Jewish centers cope with bomb threats


AP

By Michael Rubinkam — Jewish centers and schools across the nation coped with another wave of bomb threats Monday as officials in Philadelphia made plans to repair and restore hundreds of vandalized headstones at a Jewish cemetery.

Jewish Community Centers and day schools in at least a dozen states received threats, according to the JCC Association of North America. No bombs were found. All 21 buildings — 13 community centers and eight schools — were cleared by Monday afternoon and had resumed normal operations, the association said.

It was the fifth round of bomb threats against Jewish institutions since January, prompting outrage and exasperation among Jewish leaders as well as calls for an aggressive federal response to put a stop to it.

“The Justice Department, Homeland Security, the FBI, and the White House, alongside Congress and local officials, must speak out — and speak out forcefully — against this scourge of anti-Semitism impacting communities across the country,” said David Posner, an official with JCC Association of North America. “Members of our community must see swift and concerted action from federal officials to identify and capture the perpetrator or perpetrators who are trying to instill anxiety and fear in our communities.”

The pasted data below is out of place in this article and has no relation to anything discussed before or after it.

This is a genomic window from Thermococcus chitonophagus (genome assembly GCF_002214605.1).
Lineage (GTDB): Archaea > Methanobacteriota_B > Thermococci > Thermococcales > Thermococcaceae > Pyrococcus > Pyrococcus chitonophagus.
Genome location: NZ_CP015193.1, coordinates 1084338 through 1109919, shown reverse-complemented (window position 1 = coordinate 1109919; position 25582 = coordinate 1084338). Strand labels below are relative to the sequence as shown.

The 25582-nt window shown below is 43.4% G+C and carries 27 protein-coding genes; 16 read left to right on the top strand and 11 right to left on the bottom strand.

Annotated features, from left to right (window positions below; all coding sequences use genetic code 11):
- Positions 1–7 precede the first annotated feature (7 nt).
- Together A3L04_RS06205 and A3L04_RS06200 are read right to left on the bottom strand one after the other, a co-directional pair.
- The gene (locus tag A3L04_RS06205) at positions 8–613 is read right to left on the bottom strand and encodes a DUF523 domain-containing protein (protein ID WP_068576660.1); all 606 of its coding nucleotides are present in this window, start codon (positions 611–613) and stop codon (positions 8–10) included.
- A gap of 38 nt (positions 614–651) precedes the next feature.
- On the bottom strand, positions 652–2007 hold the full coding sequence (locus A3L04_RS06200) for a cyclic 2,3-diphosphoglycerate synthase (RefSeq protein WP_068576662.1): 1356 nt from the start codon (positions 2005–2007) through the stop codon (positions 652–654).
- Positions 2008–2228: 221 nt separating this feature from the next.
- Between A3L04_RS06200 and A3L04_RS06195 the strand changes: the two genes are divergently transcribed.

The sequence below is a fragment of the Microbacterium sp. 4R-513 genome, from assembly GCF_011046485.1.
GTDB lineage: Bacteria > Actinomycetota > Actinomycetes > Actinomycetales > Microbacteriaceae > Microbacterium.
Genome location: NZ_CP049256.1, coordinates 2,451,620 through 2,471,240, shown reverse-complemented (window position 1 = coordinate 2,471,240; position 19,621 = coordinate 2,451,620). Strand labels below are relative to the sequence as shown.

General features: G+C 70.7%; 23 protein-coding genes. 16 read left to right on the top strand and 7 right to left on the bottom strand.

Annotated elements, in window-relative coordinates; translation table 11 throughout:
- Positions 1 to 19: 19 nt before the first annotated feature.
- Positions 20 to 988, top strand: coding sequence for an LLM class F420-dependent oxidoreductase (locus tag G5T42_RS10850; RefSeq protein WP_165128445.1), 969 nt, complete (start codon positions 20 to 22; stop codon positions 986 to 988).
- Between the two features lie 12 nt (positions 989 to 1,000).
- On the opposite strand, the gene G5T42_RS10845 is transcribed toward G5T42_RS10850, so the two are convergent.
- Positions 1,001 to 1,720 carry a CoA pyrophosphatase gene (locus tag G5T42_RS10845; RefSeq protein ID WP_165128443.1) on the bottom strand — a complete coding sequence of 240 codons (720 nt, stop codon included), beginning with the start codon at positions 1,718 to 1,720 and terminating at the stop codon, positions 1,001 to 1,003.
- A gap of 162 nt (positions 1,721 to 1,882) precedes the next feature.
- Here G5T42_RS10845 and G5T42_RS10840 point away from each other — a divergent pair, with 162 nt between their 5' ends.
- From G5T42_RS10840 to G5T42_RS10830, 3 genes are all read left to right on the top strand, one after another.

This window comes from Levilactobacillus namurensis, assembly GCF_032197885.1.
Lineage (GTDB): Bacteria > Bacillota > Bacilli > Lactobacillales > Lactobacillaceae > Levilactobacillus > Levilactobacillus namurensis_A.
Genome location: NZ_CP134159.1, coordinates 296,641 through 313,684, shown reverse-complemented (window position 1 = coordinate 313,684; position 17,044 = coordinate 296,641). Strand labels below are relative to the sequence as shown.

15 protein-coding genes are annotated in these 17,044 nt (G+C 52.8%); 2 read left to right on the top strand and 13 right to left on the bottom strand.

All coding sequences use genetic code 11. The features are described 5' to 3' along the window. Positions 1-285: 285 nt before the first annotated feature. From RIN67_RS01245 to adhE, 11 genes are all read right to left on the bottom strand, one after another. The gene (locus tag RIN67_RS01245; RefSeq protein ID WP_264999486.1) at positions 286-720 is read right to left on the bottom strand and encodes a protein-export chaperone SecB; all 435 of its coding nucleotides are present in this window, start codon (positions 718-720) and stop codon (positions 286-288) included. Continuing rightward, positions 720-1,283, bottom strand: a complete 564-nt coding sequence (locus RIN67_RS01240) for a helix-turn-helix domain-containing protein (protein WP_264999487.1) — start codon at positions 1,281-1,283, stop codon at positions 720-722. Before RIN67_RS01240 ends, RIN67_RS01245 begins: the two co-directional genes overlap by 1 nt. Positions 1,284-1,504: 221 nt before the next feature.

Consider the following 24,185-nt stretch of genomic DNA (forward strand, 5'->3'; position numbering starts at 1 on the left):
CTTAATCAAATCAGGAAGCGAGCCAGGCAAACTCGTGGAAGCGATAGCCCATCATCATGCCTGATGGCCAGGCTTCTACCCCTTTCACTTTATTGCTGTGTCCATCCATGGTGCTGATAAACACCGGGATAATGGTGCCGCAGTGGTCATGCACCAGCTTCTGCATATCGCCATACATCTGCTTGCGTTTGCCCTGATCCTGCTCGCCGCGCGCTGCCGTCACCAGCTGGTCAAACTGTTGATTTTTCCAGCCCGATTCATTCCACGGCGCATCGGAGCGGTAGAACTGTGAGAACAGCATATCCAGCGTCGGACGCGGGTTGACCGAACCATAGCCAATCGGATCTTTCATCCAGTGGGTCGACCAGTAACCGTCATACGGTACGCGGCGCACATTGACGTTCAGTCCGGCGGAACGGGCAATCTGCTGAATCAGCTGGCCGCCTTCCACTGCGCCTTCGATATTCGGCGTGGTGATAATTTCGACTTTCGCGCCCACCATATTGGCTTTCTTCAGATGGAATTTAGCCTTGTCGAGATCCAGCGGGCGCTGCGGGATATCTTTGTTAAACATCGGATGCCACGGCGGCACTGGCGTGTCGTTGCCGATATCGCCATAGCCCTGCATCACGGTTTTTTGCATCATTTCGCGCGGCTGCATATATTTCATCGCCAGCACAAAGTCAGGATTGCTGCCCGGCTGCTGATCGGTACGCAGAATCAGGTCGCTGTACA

The FBI and the Justice Department’s Civil Rights Division are probing the threats.

Attorney General Jeff Sessions called the vandalism and bomb threats serious, unacceptable behavior and said the department will “do what it can to assist in pushing back … and prosecuting anybody that we can prove to be a part of it.”

“We are a nation that is a diverse constituency, and we don’t need these kind of activities,” Sessions said.

In Philadelphia, police investigated what they called an “abominable crime” after several hundred headstones were damaged during the weekend at Mount Carmel Cemetery, a Jewish cemetery dating to the late 1800s, said Steven Rosenberg, chief marketing officer of the Jewish Federation of Greater Philadelphia.

Police said the vandalism appeared to be targeted at the Jewish community, though they cautioned they had not confirmed the motive. Philadelphia Mayor Jim Kenney said authorities were doing everything possible to find those “who desecrated this final resting place.”

“I’m hoping it was maybe just some drunk kids,” said Aaron Mallin, who discovered the damage during a visit to his father’s grave. “But the fact that there’s so many, it leads one to think it could have been targeted,” he told WPVI-TV. Offers of Help